US Biodiesel Plant Profitability Soars but Spot Prices Flat Line
April 30, 2018
A gauge assessing the profitability of processing soyabean oil into biodiesel shows production plants in the United States enjoying their best margins in more than three years, as diesel prices climb to three-year highs while soyabean oil values slide to nearly two-year lows.
Based on the assumption that it takes 7.55 pounds of soyabean oil to produce one gallon of biodiesel, producers ended April with a theoretical profit of $0.85 gallon, the widest spread since 2014. The differential between soyabean oil and ultra-low sulfur diesel does not include other operating costs, although provides a benchmark for the number one expenditure for biodiesel producers in the United States, with most plants sourcing soyabean oil for feedstock.
Excess supply of soyabean oil plus potential tariffs on U.S. soyabean imports to China amid a trade dispute, with China the world’s largest importer of U.S. soyabean, futures prices of the commodity have been under pressure. In contrast, demand has been strong for diesel fuel as annual growth by the U.S. economy picks up, with diesel in the United States primarily consumed in commercial and industrial sectors.
The American Trucking Associations’ advanced seasonally adjusted For-Hire Truck Tonnage Index jumped 6.3% in March against year prior, with trucking representing 70.6% of tonnage carried by all modes of domestic freight transportation, including manufactured and retail goods.
“While I expect the pace of growth to continue moderating in the months ahead, if for no other reason than year-over-year comparisons will become more difficult as tonnage snapped back in May of 2017, the levels of freight will remain good going forward,” said ATA Chief Economist Bob Costello.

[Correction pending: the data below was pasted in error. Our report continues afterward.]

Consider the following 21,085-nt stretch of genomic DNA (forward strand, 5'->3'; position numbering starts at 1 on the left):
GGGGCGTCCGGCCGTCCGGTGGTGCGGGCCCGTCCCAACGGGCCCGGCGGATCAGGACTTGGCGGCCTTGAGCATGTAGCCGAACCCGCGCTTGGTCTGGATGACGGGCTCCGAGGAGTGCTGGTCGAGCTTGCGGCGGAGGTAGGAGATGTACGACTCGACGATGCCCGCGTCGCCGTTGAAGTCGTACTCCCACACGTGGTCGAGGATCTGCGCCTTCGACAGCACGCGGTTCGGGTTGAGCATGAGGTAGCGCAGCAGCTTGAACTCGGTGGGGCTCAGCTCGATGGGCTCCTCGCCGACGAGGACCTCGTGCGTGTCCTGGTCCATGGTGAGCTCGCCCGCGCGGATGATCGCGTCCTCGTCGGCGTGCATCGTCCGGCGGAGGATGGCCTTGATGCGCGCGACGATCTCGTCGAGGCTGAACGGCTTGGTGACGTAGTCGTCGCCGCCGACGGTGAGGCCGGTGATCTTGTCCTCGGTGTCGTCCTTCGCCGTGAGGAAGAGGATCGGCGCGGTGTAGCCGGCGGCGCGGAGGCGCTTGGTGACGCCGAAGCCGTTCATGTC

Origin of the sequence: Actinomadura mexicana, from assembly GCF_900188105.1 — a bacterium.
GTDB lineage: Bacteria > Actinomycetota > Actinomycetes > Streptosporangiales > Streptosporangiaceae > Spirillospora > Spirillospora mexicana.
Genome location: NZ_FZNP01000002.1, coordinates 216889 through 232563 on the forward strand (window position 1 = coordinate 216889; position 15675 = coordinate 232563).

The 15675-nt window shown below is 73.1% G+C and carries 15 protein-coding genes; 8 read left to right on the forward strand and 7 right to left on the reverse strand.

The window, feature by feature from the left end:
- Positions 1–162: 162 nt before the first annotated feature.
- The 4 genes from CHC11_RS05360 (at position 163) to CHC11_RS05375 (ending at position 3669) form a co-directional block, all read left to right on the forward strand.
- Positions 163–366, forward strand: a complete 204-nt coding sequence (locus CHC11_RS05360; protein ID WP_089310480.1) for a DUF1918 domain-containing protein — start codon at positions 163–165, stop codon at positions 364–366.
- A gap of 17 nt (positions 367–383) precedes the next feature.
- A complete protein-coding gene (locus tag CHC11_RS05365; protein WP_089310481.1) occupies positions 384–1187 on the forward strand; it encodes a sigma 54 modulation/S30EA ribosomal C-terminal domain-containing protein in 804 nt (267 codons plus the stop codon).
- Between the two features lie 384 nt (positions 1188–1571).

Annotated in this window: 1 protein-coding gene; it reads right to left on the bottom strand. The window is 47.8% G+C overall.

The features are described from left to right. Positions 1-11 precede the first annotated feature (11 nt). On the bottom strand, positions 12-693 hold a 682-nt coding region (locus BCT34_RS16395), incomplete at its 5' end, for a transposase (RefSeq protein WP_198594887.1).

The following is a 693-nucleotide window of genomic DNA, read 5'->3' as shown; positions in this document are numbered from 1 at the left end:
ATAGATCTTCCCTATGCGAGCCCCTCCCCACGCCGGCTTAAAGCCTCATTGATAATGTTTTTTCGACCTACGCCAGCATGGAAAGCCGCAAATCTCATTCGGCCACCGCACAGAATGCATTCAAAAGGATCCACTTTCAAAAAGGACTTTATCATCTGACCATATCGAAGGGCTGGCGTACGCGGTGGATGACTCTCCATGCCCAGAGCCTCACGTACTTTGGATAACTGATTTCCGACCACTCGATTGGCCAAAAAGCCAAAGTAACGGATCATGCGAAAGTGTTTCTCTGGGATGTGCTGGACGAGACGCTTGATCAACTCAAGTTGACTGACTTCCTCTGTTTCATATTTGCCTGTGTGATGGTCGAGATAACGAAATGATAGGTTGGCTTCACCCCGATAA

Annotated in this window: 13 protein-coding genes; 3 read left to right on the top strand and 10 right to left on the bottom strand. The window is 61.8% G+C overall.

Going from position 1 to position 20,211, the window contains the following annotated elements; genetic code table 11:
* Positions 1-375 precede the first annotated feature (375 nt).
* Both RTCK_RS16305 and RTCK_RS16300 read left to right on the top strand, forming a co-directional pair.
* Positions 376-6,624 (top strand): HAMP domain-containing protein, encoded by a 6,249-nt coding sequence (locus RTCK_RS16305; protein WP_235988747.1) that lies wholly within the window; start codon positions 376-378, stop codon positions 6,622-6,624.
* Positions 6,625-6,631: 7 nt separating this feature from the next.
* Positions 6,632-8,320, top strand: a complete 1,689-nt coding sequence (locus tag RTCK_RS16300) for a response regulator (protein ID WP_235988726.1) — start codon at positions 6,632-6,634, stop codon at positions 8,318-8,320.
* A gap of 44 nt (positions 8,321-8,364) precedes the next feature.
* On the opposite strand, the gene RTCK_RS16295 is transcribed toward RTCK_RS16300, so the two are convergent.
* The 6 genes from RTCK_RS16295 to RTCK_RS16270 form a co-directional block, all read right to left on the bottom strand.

ULSD futures traded on the New York Mercantile Exchange are in backwardation, a bullish market structure in which the futures contract nearest to delivery trades at a premium to deferred delivery. Days of forward supply cover for distillate fuel, which includes diesel fuel and heating oil, slid to a more than three-year low of 29.9 days, according to statistics from the Energy Information Administration.
U.S. distillate supplied to market in 2018 through late April has outpaced the comparable year-ago period by 8.26 million bbl or 1.5% at 4.069 million bpd, EIA data shows, with 1.099 million bpd exported from the United States. U.S. distillate stocks were tallied in late April at a 122.7 million bbl 40-month low.
Biomass-based diesel supply, as determined by the U.S. Environmental Protection Agency’s Moderated Transaction System, has increased in each month in the first quarter compared with the same month in 2017, although the year-on-year advance has slowed despite the profitability gains and implied strong demand pull from the end-user market.
Tariffs placed on biodiesel imports from Argentina and Indonesia likely explain the limited year-on-year increase despite bullish market conditions. The U.S. Commerce Department in 2017 slapped Argentina and Indonesia with tariffs, with import duty deposit rates on biodiesel at 71.45% to 72.28% for Argentina, and from 34.45% to 64.73% for Indonesia. On April 3, the four-member International Trade Commission voted unanimously that the U.S. biodiesel industry had suffered because of dumping by Argentina and Indonesia.